Last year, the company considered buying luxury carmaker McLaren Technology Group Ltd, people familiar with the discussions told Bloomberg at the time. Apple also had takeover talks with chip designer Imagination Technologies Group Plc, but said last year it wouldn't make an offer.

Apple's deals team is composed of about a dozen people under former Goldman Sachs banker Adrian Perica, and most acquisitions take place at the behest of the company's engineers. Product managers usually meet every month with Perica's team members to identify targets with attractive technology or talented engineers, according to a person familiar with the process.

Microsoft's deals team is not significantly bigger, and it still hired investment bank Morgan Stanley for its US$26 billion acquisition of LinkedIn last year, beating rival bidders including Salesforce.com Inc and Facebook.

At Google, the corporate development team often works on potential acquisitions with strategy experts working under chief business officer Philipp Schindler, not just technical staff. Other deals are carried out at the behest of founders Larry Page and Sergey Brin.

Apple often refuses to work with investment bankers appointed by the seller, preferring to deal directly with company management, according to people who have been involved in such negotiations.

Apple also dictates terms and tells targets to take it or leave it, betting that the promise of product development support later and the chance of appearing in future iPhones are alluring enough, the people said.

That was the case when Apple acquired Metaio GmbH in 2015. Bankers appointed by the augmented-reality firm to negotiate weren't allowed in the room, and while Metaio executives felt the offer was low, Apple's vision for the technology convinced them to sell, according to a person familiar with the discussions.

Apple's current M&A strategy works well for acquiring startups developing new technology that can be added to existing Apple products. It bought 15 to 20 companies per year over the last four years. But buying larger companies presents a different challenge, particularly if there are rival bids. Bankers often diffuse tension between bidders and targets, but Apple's approach can make that process difficult.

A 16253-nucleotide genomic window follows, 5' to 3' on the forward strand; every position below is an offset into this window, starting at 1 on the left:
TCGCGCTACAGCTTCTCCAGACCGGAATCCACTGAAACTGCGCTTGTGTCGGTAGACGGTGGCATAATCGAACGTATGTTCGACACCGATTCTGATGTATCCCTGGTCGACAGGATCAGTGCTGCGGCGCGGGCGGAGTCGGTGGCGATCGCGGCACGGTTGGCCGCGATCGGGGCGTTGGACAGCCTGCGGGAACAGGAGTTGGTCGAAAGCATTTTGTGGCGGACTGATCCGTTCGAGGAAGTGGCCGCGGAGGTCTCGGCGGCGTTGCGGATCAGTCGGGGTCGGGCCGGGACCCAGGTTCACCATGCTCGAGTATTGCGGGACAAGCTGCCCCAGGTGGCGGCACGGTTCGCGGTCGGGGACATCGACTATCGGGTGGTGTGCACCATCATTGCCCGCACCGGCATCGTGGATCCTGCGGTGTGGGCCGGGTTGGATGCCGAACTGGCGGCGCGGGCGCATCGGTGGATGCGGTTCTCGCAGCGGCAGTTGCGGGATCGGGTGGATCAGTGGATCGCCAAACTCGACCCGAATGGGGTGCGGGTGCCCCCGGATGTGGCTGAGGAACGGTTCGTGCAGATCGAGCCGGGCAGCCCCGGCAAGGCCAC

"There's a swagger - you may call it arrogance - about the culture there," said Risley of  Architect Partners.

"They're used to being able to muscle their way in and get attractive economics."

For Apple's acquisition of Beats, neither party used an investment bank. Apple struggled to integrate the team, and when the initial Apple Music offering emerged from the combination, it got lukewarm reviews. Later versions of the service improved. However, Apple's lack of a successful track record integrating big acquisitions puts off sellers, according to a person who has negotiated with Apple's deals team.

Large acquisitions can also go wrong in big ways. After buying Nokia Oyj's handset business for US$9.5 billion, Microsoft had to write down US$7.6 billion of that value in 2015. Failures like that helped forge Apple's caution on larger deals, according to one of the people familiar with its thinking.

That attitude may need to change, according to some investors. After the AT&T-Time Warner deal, analysts' focus shifted to Netflix as the next target, even as the video streaming service says it's not up for sale.

However, that company's shares are up about 60 per cent in the past year, giving it a market value of more than US$60 billion - 20 times the cost of Apple's biggest deal.

"There are certain opportunities that they should probably be pursuing and if they wait too long they risk ceding ground to the first movers," Victory Capital's Maronak said.